• Vertigo Vertigo Vertigo is defined as the perceived sensation of rotational motion while remaining still. A very common complaint in primary care and the ER, vertigo is more frequently experienced by women and its prevalence increases with age. Vertigo is classified into peripheral or central based on its etiology. Vertigo

Diagnosis and Management

Metabolic acidosis Acidosis A pathologic condition of acid accumulation or depletion of base in the body. The two main types are respiratory acidosis and metabolic acidosis, due to metabolic acid build up. Respiratory Acidosis has a long list of potential etiologies, many of which can be present concurrently. The concepts of anion gap (AG) and osmolal gap are helpful when the diagnosis is not evident from history alone. 

Anion gap

The AG can be used to narrow the differential diagnosis.

  • Under normal conditions in the blood: total cations Cations Positively charged atoms, radicals or groups of atoms which travel to the cathode or negative pole during electrolysis. Electrolytes = total anions Anions Negatively charged atoms, radicals or groups of atoms which travel to the anode or positive pole during electrolysis. Electrolytes
    • Major cations Cations Positively charged atoms, radicals or groups of atoms which travel to the cathode or negative pole during electrolysis. Electrolytes: Na+ and K+ (others are negligible)
    • Major anions Anions Negatively charged atoms, radicals or groups of atoms which travel to the anode or positive pole during electrolysis. Electrolytes: Cl and HCO3; however:
      • Other anions Anions Negatively charged atoms, radicals or groups of atoms which travel to the anode or positive pole during electrolysis. Electrolytes are also significant (primarily albumin Albumin Serum albumin from humans. It is an essential carrier of both endogenous substances, such as fatty acids and bilirubin, and of xenobiotics in the blood. Liver Function Tests).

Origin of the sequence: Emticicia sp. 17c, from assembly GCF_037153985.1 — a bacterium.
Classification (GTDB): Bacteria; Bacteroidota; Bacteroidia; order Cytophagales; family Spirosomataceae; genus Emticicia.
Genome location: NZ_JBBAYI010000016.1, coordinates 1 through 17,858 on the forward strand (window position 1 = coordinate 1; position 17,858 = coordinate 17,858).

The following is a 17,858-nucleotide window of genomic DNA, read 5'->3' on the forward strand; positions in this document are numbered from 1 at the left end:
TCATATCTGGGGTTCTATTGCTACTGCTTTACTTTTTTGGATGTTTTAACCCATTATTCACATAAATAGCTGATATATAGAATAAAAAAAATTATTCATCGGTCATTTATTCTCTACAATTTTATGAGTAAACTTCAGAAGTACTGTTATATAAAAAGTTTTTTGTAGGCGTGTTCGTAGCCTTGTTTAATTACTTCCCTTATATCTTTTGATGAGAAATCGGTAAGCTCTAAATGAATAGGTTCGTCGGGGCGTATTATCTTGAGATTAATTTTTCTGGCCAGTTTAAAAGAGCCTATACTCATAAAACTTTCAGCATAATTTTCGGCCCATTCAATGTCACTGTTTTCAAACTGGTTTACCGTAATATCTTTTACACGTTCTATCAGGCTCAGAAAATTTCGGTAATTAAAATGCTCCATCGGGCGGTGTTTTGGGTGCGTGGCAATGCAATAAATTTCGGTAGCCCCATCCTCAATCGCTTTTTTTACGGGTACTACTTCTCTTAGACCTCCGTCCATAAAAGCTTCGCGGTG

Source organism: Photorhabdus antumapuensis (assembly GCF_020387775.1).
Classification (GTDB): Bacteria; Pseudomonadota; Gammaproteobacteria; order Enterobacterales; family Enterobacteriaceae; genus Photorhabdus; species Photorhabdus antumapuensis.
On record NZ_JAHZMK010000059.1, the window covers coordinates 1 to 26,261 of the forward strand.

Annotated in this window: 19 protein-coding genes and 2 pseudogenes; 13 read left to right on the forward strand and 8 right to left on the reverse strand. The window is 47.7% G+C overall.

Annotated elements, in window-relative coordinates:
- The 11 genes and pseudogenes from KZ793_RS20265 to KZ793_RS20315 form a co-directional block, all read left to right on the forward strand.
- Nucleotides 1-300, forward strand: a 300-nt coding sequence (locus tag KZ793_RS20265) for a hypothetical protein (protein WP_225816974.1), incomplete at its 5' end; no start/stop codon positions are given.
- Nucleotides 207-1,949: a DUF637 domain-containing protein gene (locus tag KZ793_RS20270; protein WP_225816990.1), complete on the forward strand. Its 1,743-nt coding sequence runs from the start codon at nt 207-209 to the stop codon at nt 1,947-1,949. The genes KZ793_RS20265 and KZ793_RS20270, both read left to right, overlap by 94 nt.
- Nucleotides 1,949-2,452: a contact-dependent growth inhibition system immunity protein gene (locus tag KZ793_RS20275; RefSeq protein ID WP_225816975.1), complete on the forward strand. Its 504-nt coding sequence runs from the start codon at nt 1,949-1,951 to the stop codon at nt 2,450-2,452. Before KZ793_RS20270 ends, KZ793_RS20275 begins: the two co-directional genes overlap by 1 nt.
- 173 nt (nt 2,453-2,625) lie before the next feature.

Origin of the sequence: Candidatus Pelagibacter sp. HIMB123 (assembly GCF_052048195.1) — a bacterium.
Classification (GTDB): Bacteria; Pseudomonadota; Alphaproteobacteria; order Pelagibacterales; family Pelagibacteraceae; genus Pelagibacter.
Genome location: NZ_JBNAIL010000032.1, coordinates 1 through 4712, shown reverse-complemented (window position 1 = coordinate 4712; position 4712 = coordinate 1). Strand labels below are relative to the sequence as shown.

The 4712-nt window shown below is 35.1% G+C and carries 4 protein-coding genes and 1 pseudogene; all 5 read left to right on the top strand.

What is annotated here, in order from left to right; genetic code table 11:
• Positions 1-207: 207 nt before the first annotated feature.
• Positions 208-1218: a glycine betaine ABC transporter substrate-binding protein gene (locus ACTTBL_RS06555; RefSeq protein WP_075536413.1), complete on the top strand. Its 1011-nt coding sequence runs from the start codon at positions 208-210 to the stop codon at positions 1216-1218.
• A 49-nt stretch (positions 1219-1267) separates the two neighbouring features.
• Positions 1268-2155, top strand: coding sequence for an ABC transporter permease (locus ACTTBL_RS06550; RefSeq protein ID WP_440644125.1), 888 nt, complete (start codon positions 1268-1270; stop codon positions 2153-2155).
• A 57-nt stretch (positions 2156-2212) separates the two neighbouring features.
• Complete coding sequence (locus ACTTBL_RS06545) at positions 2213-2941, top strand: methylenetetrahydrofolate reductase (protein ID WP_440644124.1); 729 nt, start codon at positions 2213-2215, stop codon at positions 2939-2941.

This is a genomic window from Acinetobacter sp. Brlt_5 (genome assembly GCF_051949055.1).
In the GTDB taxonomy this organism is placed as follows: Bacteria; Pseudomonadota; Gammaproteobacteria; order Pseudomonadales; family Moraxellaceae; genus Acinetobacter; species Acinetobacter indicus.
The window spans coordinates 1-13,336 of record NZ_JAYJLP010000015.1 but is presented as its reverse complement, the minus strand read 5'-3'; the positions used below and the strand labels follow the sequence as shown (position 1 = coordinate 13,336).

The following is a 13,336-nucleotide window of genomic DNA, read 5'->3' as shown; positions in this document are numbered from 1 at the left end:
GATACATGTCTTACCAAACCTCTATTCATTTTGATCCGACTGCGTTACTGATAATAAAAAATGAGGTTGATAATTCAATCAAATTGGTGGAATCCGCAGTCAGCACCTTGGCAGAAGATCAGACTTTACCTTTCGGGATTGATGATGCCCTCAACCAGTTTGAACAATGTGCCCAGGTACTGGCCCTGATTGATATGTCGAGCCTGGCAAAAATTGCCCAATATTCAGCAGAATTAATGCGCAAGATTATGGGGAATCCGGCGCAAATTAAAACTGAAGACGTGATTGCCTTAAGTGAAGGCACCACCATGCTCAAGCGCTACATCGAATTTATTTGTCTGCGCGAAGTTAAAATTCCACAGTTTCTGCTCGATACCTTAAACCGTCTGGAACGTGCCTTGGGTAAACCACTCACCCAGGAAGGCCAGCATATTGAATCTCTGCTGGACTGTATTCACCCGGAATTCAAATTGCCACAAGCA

• These “unmeasured anions Anions Negatively charged atoms, radicals or groups of atoms which travel to the anode or positive pole during electrolysis. Electrolytes” account for the AG.
  • AG = (Na+ + K+) – (HCO3 + Cl)
    • Some sources will omit the K+ (i.e., AG = Na+ – (HCO3 + Cl)).
    • Normal AG: 8–16 mEq/L: 
      • The normal range is 4–12 mEq/L if K+ is not included.
      • Either may differ slightly depending on the lab’s reference range.
  • Cl levels: differ between AG and non-AG acidosis Acidosis A pathologic condition of acid accumulation or depletion of base in the body. The two main types are respiratory acidosis and metabolic acidosis, due to metabolic acid build up. Respiratory Acidosis
    • No change in AG acidosis Acidosis A pathologic condition of acid accumulation or depletion of base in the body. The two main types are respiratory acidosis and metabolic acidosis, due to metabolic acid build up. Respiratory Acidosis
    • Compensatory rise in Cl in non-AG acidosis Acidosis A pathologic condition of acid accumulation or depletion of base in the body. The two main types are respiratory acidosis and metabolic acidosis, due to metabolic acid build up. Respiratory Acidosis 
  • AG is useful for categorizing (and assisting in the diagnosis of) common etiologies.
Components of the anion gap

Components of the anion gap

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Table: Differential diagnosis of metabolic acidosis Acidosis A pathologic condition of acid accumulation or depletion of base in the body. The two main types are respiratory acidosis and metabolic acidosis, due to metabolic acid build up. Respiratory Acidosis according to anion gap
Increased anion gap
  • Ketoacidosis:
    • Diabetes Diabetes Diabetes mellitus (DM) is a metabolic disease characterized by hyperglycemia and dysfunction of the regulation of glucose metabolism by insulin. Type 1 DM is diagnosed mostly in children and young adults as the result of autoimmune destruction of β cells in the pancreas and the resulting lack of insulin. Type 2 DM has a significant association with obesity and is characterized by insulin resistance. Diabetes Mellitus mellitus
    • Starvation
  • Lactic acidosis Lactic Acidosis Oxazolidinones
  • Severe CKD CKD Chronic kidney disease (CKD) is kidney impairment that lasts for ≥ 3 months, implying that it is irreversible. Hypertension and diabetes are the most common causes; however, there are a multitude of other etiologies. In the early to moderate stages, CKD is usually asymptomatic and is primarily diagnosed by laboratory abnormalities. Chronic Kidney Disease ( GFR GFR The volume of water filtered out of plasma through glomerular capillary walls into Bowman’s capsules per unit of time. It is considered to be equivalent to inulin clearance. Kidney Function Tests < 15–20 mL/min)